When former professional NFL player Mike Webster (David Morse) dies of an apparent heart attack, pathologist Bennett Omalu (Will Smith) pays for tests to be done on Webster’s brain at his own expense. After his findings reveal that constant head injuries left Webster – and potentially hundreds of other NFL players – with a degenerative brain condition, Omalu publishes his work in a medical journal, inadvertently drawing the anger of the NFL.
It probably doesn’t come as a surprise to anyone who has watched more than a few moments of American Football that this violent contact sport can have disastrous effects on players, but just how much suffering former players had to go through before this condition was realised – and even then, only after their deaths – has not quite been shown before. That said, this is not the story of the players, it is the story of a Nigerian immigrant to America, a highly qualified doctor who chose to work as a pathologist, and the struggle he went through to have his work acknowledged, and to protect players.
Will Smith is in the lead here as doctor Bennett Omalu, and although his Nigerian accent jars on first hearing it, Smith actually has a pretty firm grasp of the gentle African way of speaking. Smith also portrayed Omalu as a gentle and noble man, which makes the character watchable, and the audience drawn into this underdog tale. Smith is backed up by Eddie Marsan, Alec Baldwin, Gugu Mbatha-Raw, David Morse, Adewale Akinnuoye-Agbaje and Albert Brooks on wonderful, witty form. The cast are good with what they are given, but this is Smith’s film.
Writer / Director Peter Landesman has written another solid examination of true events, after Parkland and Kill the Messenger, and the screenplay for the film is solid in terms of simple and engaging dialogue. When the film falls down, however, is in getting caught up in the subplots of the film. Examining the life that Mike Webster was living before he died is worthwhile for the sake of the film, but there is a love story thrown in, seemingly, for the sake of giving Will Smith someone to give a monologue to and to receive an inspirational speech from, and the first 30 minutes or so of the film feel sluggish and drawn out in establishing the rest of the story.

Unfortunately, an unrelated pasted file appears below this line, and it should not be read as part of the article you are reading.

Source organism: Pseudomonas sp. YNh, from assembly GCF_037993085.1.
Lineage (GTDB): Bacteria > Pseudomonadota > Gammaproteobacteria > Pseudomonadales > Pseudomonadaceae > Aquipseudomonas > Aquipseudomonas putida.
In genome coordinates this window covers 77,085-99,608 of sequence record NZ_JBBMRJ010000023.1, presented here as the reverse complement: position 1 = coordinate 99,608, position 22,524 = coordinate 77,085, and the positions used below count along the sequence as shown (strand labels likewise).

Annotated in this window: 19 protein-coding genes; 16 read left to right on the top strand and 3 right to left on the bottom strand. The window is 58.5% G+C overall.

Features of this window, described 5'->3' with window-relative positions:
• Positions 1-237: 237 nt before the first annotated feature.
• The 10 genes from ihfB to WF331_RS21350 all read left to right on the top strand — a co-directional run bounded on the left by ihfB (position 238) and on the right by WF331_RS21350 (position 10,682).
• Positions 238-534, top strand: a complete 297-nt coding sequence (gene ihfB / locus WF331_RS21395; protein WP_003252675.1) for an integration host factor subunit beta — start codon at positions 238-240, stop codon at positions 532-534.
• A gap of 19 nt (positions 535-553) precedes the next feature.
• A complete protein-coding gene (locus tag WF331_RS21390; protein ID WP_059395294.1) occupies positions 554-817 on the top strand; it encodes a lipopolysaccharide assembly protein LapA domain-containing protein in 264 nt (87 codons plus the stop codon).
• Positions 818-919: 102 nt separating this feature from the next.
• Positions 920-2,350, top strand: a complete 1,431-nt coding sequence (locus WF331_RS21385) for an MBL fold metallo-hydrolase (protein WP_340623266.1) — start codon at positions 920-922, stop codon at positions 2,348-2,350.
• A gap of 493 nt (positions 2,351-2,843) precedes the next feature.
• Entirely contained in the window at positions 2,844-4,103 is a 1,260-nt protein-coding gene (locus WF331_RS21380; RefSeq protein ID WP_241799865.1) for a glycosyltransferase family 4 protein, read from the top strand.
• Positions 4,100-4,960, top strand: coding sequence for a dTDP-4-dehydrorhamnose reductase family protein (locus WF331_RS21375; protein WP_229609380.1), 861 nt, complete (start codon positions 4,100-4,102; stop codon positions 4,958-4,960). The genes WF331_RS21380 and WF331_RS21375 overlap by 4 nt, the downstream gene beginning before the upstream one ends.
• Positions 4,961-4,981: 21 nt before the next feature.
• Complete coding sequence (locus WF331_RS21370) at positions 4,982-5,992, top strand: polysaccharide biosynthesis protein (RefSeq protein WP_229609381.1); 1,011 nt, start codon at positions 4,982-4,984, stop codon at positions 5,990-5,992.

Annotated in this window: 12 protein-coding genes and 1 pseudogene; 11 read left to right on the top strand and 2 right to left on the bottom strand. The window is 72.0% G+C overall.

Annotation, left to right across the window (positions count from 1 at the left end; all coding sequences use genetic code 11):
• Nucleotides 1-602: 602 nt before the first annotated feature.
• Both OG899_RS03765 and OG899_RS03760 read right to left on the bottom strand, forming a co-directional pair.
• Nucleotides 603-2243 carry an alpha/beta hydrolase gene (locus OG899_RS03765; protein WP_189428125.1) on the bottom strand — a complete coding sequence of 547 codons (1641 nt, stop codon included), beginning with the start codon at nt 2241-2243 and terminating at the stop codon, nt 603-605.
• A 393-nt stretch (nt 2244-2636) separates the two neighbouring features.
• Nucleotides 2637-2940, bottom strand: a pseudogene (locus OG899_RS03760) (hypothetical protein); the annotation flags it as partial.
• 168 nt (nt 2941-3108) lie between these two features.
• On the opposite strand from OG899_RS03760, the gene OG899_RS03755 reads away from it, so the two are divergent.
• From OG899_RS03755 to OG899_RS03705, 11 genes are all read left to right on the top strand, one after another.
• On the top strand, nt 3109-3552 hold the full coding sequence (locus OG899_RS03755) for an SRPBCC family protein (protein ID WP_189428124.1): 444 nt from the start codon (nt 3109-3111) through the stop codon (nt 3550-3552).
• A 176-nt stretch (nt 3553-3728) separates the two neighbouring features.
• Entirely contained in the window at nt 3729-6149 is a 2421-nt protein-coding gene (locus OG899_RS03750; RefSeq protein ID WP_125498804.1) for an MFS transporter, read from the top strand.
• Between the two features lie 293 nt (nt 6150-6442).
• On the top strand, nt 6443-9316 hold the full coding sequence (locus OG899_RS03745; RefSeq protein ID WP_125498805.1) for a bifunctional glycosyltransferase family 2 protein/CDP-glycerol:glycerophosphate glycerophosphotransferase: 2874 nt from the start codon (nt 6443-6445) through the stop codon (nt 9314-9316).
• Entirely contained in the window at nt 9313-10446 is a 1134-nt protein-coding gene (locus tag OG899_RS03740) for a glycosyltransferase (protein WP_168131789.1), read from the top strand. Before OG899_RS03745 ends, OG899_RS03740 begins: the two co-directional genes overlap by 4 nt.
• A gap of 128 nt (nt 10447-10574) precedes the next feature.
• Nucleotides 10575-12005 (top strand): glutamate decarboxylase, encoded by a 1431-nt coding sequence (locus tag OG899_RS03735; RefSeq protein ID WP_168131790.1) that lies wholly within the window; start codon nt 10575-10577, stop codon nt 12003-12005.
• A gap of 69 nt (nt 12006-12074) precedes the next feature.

As director, Landesman struggles with the pace of the first and final acts of the film. Establishing the story feels as though it takes a lot of work, and the final act of the film simply runs out of energy and peters out. The performances are strong enough, but the actors are simply not given a chance to do much other than carry the story.
In all, Concussion is an interesting enough tale, but since a lot of the events and findings mentioned in the film are still being investigated, there is no truly satisfactory ending to be had in the film. Smith and his supporting cast do fine with what they are given, but still only act as conduits to the story, so even though there is enough to engage with here, the film feels unfinished and unsatisfying.